How Our Program Works
In flight training, there are basically two parts to complete – a theory part and practical part. To begin with, you will need the knowledge in areas such as aerodynamics, principles of flying, human performance and limitations, etc. Then you will have to put theory into practice in trying to fly a plane.
But before you really board a plane to practice what you have learned, there is an important part that you must master – the procedures. Different countries and different airports do have their own set of rules and protocol to follow. To be able to comply with these rules and procedures are crucial for pilots, especially student pilots, in maintaining flight safety.
A lot of student pilots find it quite difficult to fly in an unfamiliar environment. We therefore have tailor-made our courses to the particular airfield that you are going to fly later in Australia. We follow the requirement and procedures of that particular airfield and its associated training areas and landmarks, reporting points for the design of our flight simulation exercises.
Thanks to the latest Geographic Information Systems (GIS) technology on the Internet, we make use of satellite images to help students understand how flying is really like. Such experience is particularly useful to student pilots for visual navigational flying and is only made possible in the very recent years.
We have introduced a whole series of learning materials from one of the major aviation theory training services providers in Australia. The learning materials are tailored to the needs of our courses at various stages. These materials are well proven and are used widely by many airline and military cadet training programmes.
One of the highlights of this programme is the extensive use of Information Technology to assist students' learning. A series of Computer-Based Training materials, with rich multimedia content, will be used as the primary instructional tools in classroom teaching. Other IT-based training tools include simulators for radio navigational aids, interactive radio-telephony practice CD-ROM, etc.
An impressive multi-screen projection system has been set up at the HKU SPACE Aviation Laboratory for flight simulation demonstration and practice purposes. With the help of the latest flight simulation software and hardware, you will find this simulation experience with highly realistic visual effects exceptionally helpful to your future flight training in Australia.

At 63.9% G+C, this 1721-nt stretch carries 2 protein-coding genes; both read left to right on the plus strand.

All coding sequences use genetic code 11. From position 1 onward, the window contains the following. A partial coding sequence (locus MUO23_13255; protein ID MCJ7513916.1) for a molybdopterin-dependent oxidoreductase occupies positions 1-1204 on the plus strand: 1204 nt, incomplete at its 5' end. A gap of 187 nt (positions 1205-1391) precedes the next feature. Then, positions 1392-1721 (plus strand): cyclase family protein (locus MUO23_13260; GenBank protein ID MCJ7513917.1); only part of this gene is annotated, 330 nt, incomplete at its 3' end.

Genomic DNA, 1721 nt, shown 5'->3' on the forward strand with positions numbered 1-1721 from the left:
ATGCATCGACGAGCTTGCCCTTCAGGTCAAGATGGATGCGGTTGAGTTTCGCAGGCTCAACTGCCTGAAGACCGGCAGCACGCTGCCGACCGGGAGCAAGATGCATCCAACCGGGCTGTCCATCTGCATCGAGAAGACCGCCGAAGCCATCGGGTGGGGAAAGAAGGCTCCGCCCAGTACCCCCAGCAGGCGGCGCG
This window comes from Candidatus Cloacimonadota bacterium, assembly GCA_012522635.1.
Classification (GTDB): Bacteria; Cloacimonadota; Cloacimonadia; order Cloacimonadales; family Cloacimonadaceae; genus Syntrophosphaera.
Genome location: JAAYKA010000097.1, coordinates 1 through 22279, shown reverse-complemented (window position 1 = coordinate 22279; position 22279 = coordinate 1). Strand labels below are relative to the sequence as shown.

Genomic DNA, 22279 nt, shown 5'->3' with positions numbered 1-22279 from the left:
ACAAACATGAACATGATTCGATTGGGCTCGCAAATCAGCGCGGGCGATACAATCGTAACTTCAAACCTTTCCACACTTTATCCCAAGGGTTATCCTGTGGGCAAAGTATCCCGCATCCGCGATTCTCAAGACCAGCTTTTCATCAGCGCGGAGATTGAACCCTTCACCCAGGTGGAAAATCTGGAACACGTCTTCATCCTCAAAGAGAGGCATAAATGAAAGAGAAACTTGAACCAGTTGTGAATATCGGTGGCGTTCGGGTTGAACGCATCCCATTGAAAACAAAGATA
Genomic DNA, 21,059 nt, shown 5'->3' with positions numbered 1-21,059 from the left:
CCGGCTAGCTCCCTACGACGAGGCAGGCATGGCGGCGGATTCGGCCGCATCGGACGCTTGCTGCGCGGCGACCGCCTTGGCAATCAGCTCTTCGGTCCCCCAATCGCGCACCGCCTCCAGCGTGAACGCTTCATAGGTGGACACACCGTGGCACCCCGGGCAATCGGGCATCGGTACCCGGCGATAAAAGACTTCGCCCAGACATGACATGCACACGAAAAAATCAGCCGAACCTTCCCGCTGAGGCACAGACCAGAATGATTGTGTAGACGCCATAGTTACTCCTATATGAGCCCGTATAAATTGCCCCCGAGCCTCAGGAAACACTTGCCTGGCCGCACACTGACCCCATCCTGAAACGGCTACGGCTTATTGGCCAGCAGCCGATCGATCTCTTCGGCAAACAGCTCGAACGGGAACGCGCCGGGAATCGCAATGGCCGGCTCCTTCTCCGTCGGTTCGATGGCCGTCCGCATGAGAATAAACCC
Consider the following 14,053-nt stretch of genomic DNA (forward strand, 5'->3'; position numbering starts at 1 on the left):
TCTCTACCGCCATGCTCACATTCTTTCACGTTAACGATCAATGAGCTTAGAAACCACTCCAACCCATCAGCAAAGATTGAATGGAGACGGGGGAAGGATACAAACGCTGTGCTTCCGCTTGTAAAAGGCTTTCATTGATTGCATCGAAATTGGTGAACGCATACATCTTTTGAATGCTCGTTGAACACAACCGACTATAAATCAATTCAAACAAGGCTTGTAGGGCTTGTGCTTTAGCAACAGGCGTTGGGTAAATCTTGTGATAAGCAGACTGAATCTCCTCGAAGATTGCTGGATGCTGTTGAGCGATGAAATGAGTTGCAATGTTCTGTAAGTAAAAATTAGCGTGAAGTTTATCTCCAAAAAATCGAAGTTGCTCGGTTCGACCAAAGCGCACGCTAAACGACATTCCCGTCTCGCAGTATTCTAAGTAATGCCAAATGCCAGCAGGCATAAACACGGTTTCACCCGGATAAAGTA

At different stages, tests will be conducted to assess students’ mastery of theory and knowledge as they proceed through the 3 or 4 modules. Timely feedback will be provided to help students identify their strengths and weaknesses and improve their learning. It is also one of our goals to equip students who wish to sit for the Basic Aeronautical Knowledge (BAK) theory test for the Recreational Pilot Licence (RPL) licence and the Private Pilot Licence (PPL) theory test.
For those who are taking the RPL and PPL courses, we provide comprehensive mock examinations at the end of the courses for them to prepare for the real ones.
Time to Fly!
On completion of the relevant theory courses and simulation exercises, students may wish to go for real flying in Australia or in the U.K. Each year HKFTC will organise flight training tours for students according to the levels of theory courses that they have completed.
For those who have completed the Sky Experience theory course, they may go for the 10-hour flight training practice. During the training, a qualified flying instructor will be accompanying the student all the way to practice safety procedures, checks, and general aircraft handling exercises such as take-off, climb, turn, descend and landing.
For those who have completed the First Solo or RPL theory courses, they may go for the 20-hour flight training practice. During the training, a qualified flying instructor will be accompanying the student to practice everything in the Sky Experience session plus circuit flying, radio-telephony, airfield and emergency procedures. When the student is able to demonstrate satisfactory performance in flying skills and proper attitude towards flying, they may be allowed to go for a solo flight in the circuit. This decision is to be made by the instructor and Chief Flight Instructor based on professional judgement. Though the time for first solo may vary for different people, many students can go for their first solo in about 20 hours of training.